Many of us marvel at the feat of nature that is the multi-coloured gemstone. Here, Gem-A Gemmology Tutor Lily Faber FGA DGA EG takes us through the basics of three popular multi-coloured gemstones and explains how they can be identified.
Multi-coloured gemstones are a fantastically colourful type of gem that display two or more colours when they are in rough crystal form or fashioned for a piece of jewellery. Certain varieties of multi-coloured gemstones are very popular in the market as they can make vibrant and dazzling jewels. Some particularly desirable gems that fall into this category include watermelon tourmaline, bi-colour sapphire and ametrine.
Watermelon tourmaline is named as such because of its distinctive colouration, which displays green, pink and colourless zones in two different patterns depending on the way a crystal grows and is subsequently fashioned.
The colour zones can form in concentric rings from the centre of the stone outward with a pink core and outer green band. This pattern looks surprisingly similar to a watermelon, hence the name, and is best displayed when the crystal is cut in cross-section slices. Watermelon tourmaline can also sometimes be seen cut in the shapes of butterfly wings or leaves.
A 'slice' of watermelon tourmaline. Image: Gem-A.
The other possible pattern will display banded colour zones down the length of the crystal that are either distinctly divided or blending into one another. This pattern is best shown when the gem is fashioned into a square or rectangular step-cut with the table facet parallel to the length of the crystal so that the stone shows different colours at the two ends.
Tourmaline is a true gem of all colours and can come in any hue under the sun. In addition to watermelon tourmaline, you can also buy parti-coloured tourmalines which exhibit any number of two or more colours. Some of the finest specimens of watermelon and parti-coloured tourmaline are found in Brazil.
Bi-colour or parti-colour sapphires will show two to three colours including, but not limited to, blue, yellow and green. These stones will be cut in such a way to show off the zones of colour that can look like ethereal patches or sit in distinct zones that are angular (sometimes hexagonal), straight or stripy.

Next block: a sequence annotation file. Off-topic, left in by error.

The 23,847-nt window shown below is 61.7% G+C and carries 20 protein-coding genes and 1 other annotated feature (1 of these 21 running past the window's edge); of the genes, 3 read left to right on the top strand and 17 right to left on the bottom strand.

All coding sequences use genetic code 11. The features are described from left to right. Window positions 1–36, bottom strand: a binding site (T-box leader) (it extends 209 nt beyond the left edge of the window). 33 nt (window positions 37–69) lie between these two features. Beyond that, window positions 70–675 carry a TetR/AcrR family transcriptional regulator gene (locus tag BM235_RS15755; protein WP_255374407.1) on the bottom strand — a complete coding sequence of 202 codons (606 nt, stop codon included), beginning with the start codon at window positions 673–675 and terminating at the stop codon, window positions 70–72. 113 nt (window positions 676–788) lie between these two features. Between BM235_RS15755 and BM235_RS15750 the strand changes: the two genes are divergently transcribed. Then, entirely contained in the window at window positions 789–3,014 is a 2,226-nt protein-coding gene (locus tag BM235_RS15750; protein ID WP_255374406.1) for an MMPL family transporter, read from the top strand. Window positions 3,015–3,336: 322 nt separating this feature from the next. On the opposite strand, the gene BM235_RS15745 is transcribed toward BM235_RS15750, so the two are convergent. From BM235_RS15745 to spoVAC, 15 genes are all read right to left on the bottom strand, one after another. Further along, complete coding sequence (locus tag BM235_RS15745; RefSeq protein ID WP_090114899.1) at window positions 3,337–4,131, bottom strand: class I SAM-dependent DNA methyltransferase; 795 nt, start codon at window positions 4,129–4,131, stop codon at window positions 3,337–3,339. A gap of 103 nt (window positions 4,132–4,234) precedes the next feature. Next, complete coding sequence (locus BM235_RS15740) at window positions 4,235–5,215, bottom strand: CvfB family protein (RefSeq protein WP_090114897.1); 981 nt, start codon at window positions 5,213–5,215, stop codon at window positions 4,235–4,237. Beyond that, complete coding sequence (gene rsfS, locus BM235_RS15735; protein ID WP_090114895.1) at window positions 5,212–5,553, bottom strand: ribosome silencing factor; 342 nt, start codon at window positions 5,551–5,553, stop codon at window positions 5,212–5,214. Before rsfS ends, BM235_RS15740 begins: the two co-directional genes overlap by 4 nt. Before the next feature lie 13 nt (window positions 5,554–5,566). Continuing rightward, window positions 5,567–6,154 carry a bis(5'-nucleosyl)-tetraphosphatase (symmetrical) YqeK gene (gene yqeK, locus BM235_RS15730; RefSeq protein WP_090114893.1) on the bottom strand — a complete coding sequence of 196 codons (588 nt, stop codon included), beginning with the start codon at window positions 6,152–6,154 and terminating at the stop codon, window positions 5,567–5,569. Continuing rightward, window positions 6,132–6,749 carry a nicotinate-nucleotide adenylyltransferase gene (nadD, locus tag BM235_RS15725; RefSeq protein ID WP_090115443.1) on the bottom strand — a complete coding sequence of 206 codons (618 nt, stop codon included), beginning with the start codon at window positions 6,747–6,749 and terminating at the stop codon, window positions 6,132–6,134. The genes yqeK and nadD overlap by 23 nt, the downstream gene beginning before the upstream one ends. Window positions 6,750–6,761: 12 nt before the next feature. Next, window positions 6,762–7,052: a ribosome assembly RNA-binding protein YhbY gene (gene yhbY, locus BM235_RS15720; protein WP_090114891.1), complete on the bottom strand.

A bi-colour blue-yellow sapphire. Image: Gem-A.
Read more: Understanding the Value of Sapphires
Bi-colour sapphires can be heat-treated to enhance just one colour, typically blue, but because they are growing in popularity, more and more specimens on the market are being left in their naturally grown states. Many of the bi-colour sapphires on the market are from Madagascar, Australia and Montana, USA.
Ametrine is a variety of quartz that is a combination of two colours: the purple of amethyst and the yellowish-orange of citrine. The colour zones occur in straight or geometric zones that can either form in up to six triangular sections that emanate from a central point, or simply divide the stone into two or more zones of colour. The areas of colour can be crisply or softly defined.
A Bolivian ametrine cut by John Dyer & Co. Image: Gem-A.
Ametrine occurs naturally and the pattern develops during growth. Ametrine-like colour zoning can also be induced in lab-grown amethyst by heating part of the stone to induce a yellow colour. In such cases, the border between the purple and yellow zones is often sharp. The main commercial source of natural material is Bolivia.
Multi-Coloured Gems vs. Colour-Change Gems
Gems that display two or more colours when viewed should not be confused with gemstones that display colour-change. Multi-coloured gems show those same colours regardless of light sources, while colour-change gems display different colours when viewed in differing light sources.
A prime example of a colour-change gemstone is alexandrite, a variety of chrysoberyl. It looks green in daylight and red in incandescent light, giving it the old adage, 'emerald by day, ruby by night' - the colour changes drastically before your very eyes with the flick of a light switch! Multi-coloured gems may show colour-change but this is not a distinguishing feature of these gemstones.
Multi-coloured gemstones are one of the great marvels of gemmology and are loved the world over for their unique and eye-catching appearance. While some varieties of multi-tonal gemstones can command a premium, like watermelon tourmaline, others such as ametrine tend to be relatively affordable and, although rare, appear quite often in jewellery.
Cover image: A bi-colour tourmaline crystal showing banded colour zones. Image: Pat Daly.